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Japan is a volcanic island with soaring mountains and many hot springs. Over the centuries, bathing in hot springs has become a part of their culture. It is ritualistic and, as with all things Japanese, methodical. An onsen was originally a hot spring where one would bathe but has now come to mean the entire spa that is built around a hot spring. It is truly a delightful and relaxing experience. Men and women are segregated and the whole ordeal is done fully nude. This is mildly uncomfortable but somehow seems very normal once you partake. You have a small towel to cover your private bits when walking around and you must shower thoroughly before entering the pools. There are no pictures allowed (kinda kills the zen feel when people are photographing your junk) but we’ve found some online that look similar to what we experienced. onsens do not allow patrons with tattoos. This is to prevent Yakuza (Japanese mafia) from congregating (Yakuza are heavily tattooed in areas that can be covered by clothing). I have a tattoo on my lower leg so we searched for an onsen that would accommodate us. We were staying in the Hakone region of Japan which is known for Mount Fuji and onsens. Luckily we found one and it had very good reviews – fantastic!
The atmosphere is very comforting; whispering voices, trickling water, dimmed lights, beautiful woodwork and paper windows; wonderfully Japanese. You strip down and then thoroughly wash yourself. An elderly Japanese cleaner noticed me (I stuck out like a sore thumb) immediately and lead me to the showers. The showering area is beautiful with stonework and gorgeous wood. It’s steamy and smells like cedar and exotic soap. You squat on a stone and begin to bathe. With my confidence growing I reached for a bar of soap – thinking it was communal – I began lathering. Mid lather, I realized I had taken my neighbor’s bar of soap and he seemed to be sporting a full body tattoo. It was at this point that I realized, of all the centuries of etiquette I managed to desecrate so far, borrowing a Yakuza’s soap must take the cake. He glanced at me and I bowed as best I could and placed the bar back down.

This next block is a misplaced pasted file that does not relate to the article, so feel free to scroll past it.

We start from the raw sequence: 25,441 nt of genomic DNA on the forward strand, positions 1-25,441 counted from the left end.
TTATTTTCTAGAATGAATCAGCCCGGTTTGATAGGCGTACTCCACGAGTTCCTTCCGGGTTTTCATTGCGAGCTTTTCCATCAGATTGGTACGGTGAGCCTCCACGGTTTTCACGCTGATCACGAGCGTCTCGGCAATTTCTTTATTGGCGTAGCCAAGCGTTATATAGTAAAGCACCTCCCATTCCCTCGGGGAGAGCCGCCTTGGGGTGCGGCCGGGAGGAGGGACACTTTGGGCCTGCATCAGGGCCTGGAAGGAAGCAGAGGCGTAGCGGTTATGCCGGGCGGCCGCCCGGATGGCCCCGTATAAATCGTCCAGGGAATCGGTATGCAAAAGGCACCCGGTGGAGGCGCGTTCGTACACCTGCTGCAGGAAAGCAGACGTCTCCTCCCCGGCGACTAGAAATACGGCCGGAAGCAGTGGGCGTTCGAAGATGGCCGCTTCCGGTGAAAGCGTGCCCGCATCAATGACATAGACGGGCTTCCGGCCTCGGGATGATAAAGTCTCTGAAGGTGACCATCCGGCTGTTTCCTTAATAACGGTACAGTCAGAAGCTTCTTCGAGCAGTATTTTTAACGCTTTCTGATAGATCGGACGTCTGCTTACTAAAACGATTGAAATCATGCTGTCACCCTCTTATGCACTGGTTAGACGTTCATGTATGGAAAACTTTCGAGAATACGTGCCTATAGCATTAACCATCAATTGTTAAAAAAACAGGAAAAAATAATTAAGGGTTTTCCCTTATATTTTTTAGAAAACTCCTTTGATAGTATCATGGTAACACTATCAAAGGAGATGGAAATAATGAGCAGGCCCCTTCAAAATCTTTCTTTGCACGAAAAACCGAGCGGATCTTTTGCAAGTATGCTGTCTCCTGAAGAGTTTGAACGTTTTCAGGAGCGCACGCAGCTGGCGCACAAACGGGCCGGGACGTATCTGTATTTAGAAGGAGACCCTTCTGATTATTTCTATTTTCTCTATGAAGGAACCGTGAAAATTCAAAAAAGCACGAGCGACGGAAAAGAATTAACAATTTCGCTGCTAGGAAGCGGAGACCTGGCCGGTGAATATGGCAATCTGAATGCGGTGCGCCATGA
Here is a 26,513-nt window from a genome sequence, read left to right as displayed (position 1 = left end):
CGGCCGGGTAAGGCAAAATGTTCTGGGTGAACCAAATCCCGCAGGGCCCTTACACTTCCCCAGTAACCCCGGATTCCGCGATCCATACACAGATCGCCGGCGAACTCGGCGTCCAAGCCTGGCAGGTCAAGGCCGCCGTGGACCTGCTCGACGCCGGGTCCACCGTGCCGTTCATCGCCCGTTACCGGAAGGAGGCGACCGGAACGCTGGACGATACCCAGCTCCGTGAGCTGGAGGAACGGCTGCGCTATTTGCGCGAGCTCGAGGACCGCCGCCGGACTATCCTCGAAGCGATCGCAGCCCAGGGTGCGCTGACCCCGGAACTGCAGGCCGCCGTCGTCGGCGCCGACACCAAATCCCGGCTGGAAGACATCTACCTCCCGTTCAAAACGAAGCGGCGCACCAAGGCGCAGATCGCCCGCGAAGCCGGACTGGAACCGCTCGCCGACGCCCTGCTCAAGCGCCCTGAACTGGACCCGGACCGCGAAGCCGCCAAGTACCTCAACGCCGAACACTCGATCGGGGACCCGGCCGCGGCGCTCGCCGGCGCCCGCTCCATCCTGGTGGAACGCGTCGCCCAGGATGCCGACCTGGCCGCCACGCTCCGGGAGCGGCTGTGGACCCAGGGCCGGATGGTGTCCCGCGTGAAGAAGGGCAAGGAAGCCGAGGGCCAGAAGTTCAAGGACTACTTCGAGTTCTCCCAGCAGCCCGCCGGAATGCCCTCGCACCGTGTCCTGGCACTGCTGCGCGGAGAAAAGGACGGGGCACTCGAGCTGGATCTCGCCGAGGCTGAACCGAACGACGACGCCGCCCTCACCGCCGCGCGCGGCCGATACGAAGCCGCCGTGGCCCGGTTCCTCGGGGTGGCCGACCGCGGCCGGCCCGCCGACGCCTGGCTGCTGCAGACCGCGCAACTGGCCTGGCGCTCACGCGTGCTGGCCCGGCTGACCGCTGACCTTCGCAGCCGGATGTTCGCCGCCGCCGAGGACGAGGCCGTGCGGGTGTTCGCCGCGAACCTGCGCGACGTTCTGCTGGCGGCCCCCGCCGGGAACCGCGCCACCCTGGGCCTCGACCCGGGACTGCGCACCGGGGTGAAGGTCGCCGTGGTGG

There are multiple pools ranging in temperature and elevation. The pools are outdoors amongst immaculate Japanese shrubbery and trickling water falls. The air is cool and crisp and steam is rising from the pools. With your towel soaked in cold water and placed on your head, you slip into a pool of your choosing (or clumsily stumble and almost fall onto an elderly man – without question I was a negative zen contributor). When you feel like a cooked lobster, you plunge into the cold pool. The process leaves you feeling relaxed and revitalized. As you become more comfortable, you begin to appreciate what you are experiencing: Centuries of tradition and a spiritual feeling that the Japanese take very seriously. They crave the onsen to help balance their stressful lives. The nakedness melts away the hierarchical structures that are rigid and cold. We all need something like this.